Maritime craftsmen at work.

Although these arrangements demand a lot of the company, it is part of the customer service and value-added level of detail that it offers. “It is all about the customer experience,” says McCrindle, “so people will come back to us because we offer this service, so I will bring in more people when necessary.”

With customers returning time and again to Maritime, the company feels the service component is a successful strategy in a competitive marketplace.

“In Canada there are a lot of door and window manufacturers,” says McCrindle. “It feels like you could throw a rock and hit the competition.”

McCrindle did work for the competition at one time, he notes. “I was a plant manager at a different facility. I stepped away from the industry for a year and then the owner of this company reached out to me and asked me if I would be interested in coming on board.

“The production supervisor who was here at that time was getting ready to retire. I came back into the industry and started as the purchasing manager because there was an opportunity there, knowing that I would be taking over on the production side.”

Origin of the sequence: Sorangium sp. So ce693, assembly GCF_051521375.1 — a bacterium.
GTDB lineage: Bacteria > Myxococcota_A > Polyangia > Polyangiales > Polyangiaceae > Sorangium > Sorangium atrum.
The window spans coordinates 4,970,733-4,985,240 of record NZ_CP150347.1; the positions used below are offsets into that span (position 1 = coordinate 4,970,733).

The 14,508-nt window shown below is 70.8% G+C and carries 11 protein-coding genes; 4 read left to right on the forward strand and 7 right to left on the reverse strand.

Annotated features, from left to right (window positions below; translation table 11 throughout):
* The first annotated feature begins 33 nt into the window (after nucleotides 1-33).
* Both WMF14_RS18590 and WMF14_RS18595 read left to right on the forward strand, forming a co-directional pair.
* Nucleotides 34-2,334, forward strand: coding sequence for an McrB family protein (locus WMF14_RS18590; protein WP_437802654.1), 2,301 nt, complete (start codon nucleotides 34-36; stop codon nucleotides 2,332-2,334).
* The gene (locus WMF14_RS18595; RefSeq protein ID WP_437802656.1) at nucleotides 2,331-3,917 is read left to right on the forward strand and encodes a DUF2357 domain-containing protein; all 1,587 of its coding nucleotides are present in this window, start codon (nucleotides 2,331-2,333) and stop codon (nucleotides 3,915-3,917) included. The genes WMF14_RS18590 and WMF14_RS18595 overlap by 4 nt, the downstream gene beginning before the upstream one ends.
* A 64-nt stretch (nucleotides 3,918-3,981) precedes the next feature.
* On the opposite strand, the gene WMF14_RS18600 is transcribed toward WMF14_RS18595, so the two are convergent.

Five and a half years later McCrindle has found himself responsible for the operations — manufacturing, purchasing, shipping and receiving, and maintenance. “You wear many hats in a small company.”

Maritime Door & Window has 45 to 60 employees when it is going full blast, with May, June and July typically when the company starts to ramp up production. Lately it has been different, however, with close to a 19 month stretch with no slowdown. “We have been really busy all year — never really had a chance to catch our breath,” says McCrindle. “Some of that has to do with, we feel, the Halifax market and a lack of snow.”

Maritime supplies two large builders in Halifax, N.S., a big part of its business. With the location being 3-1/2 hours away, careful coordination is required. “These are good problems to have,” says McCrindle. Besides Nova Scotia and New Brunswick, the company also sells into Quebec and Prince Edward Island.

Critical to expanding the business is Maritime’s commitment to continuous process improvement. “In all of our departments we have really focused on moving waste from the process,” he adds. “It has allowed us to be more efficient, improved our lead times, quality and the bottom line.

“Obviously, there is no end to improving when it comes to lean manufacturing. We had to educate our employees on some of the philosophies and strategies to be able to get them to buy into it.”

McCrindle said he knows from past experience with lean manufacturing that employees can feel that all it means is cutting jobs and reducing hours. “We had to make sure that the employees felt that that wasn’t going to be the case. It wasn’t about that at all. It was about removing the redundancies, the waste, the reworks and those things out of the process so we could work smarter, not harder.

“Improve efficiency and you meet the customer’s needs.”